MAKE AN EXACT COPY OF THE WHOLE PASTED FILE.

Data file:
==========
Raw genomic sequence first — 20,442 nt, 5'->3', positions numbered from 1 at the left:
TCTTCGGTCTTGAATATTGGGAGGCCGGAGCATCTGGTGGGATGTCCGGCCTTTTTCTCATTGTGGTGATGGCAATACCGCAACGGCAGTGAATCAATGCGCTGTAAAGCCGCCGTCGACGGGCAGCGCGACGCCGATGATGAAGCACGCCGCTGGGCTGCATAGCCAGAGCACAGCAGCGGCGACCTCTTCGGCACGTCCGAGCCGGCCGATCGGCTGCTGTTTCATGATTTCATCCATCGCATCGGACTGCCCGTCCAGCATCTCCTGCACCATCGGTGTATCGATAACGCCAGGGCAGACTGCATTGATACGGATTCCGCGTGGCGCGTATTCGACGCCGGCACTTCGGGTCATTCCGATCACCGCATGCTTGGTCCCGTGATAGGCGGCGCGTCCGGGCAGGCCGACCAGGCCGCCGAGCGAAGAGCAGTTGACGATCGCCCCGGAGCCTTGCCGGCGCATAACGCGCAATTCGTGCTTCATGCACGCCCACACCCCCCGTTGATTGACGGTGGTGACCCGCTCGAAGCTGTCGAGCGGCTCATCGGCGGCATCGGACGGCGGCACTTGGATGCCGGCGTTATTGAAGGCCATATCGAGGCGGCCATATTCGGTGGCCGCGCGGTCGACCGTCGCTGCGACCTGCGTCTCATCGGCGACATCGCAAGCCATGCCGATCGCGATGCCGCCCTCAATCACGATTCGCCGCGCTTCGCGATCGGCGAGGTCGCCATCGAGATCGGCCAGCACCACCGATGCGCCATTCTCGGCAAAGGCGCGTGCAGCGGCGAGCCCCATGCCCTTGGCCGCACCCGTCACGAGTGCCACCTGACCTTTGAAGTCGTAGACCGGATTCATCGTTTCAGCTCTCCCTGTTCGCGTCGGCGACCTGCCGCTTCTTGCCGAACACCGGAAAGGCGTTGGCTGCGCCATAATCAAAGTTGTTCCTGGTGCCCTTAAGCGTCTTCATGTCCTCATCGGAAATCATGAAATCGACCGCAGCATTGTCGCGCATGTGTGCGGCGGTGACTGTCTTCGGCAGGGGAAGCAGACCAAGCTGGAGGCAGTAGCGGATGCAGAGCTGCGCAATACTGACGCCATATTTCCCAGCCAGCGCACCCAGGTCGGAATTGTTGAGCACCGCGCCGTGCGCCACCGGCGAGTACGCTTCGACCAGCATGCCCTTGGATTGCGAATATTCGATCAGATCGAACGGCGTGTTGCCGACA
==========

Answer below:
Raw genomic sequence first — 20,442 nt, 5'->3', positions numbered from 1 at the left:
TCTTCGGTCTTGAATATTGGGAGGCCGGAGCATCTGGTGGGATGTCCGGCCTTTTTCTCATTGTGGTGATGGCAATACCGCAACGGCAGTGAATCAATGCGCTGTAAAGCCGCCGTCGACGGGCAGCGCGACGCCGATGATGAAGCACGCCGCTGGGCTGCATAGCCAGAGCACAGCAGCGGCGACCTCTTCGGCACGTCCGAGCCGGCCGATCGGCTGCTGTTTCATGATTTCATCCATCGCATCGGACTGCCCGTCCAGCATCTCCTGCACCATCGGTGTATCGATAACGCCAGGGCAGACTGCATTGATACGGATTCCGCGTGGCGCGTATTCGACGCCGGCACTTCGGGTCATTCCGATCACCGCATGCTTGGTCCCGTGATAGGCGGCGCGTCCGGGCAGGCCGACCAGGCCGCCGAGCGAAGAGCAGTTGACGATCGCCCCGGAGCCTTGCCGGCGCATAACGCGCAATTCGTGCTTCATGCACGCCCACACCCCCCGTTGATTGACGGTGGTGACCCGCTCGAAGCTGTCGAGCGGCTCATCGGCGGCATCGGACGGCGGCACTTGGATGCCGGCGTTATTGAAGGCCATATCGAGGCGGCCATATTCGGTGGCCGCGCGGTCGACCGTCGCTGCGACCTGCGTCTCATCGGCGACATCGCAAGCCATGCCGATCGCGATGCCGCCCTCAATCACGATTCGCCGCGCTTCGCGATCGGCGAGGTCGCCATCGAGATCGGCCAGCACCACCGATGCGCCATTCTCGGCAAAGGCGCGTGCAGCGGCGAGCCCCATGCCCTTGGCCGCACCCGTCACGAGTGCCACCTGACCTTTGAAGTCGTAGACCGGATTCATCGTTTCAGCTCTCCCTGTTCGCGTCGGCGACCTGCCGCTTCTTGCCGAACACCGGAAAGGCGTTGGCTGCGCCATAATCAAAGTTGTTCCTGGTGCCCTTAAGCGTCTTCATGTCCTCATCGGAAATCATGAAATCGACCGCAGCATTGTCGCGCATGTGTGCGGCGGTGACTGTCTTCGGCAGGGGAAGCAGACCAAGCTGGAGGCAGTAGCGGATGCAGAGCTGCGCAATACTGACGCCATATTTCCCAGCCAGCGCACCCAGGTCGGAATTGTTGAGCACCGCGCCGTGCGCCACCGGCGAGTACGCTTCGACCAGCATGCCCTTGGATTGCGAATATTCGATCAGATCGAACGGCGTGTTGCCGACA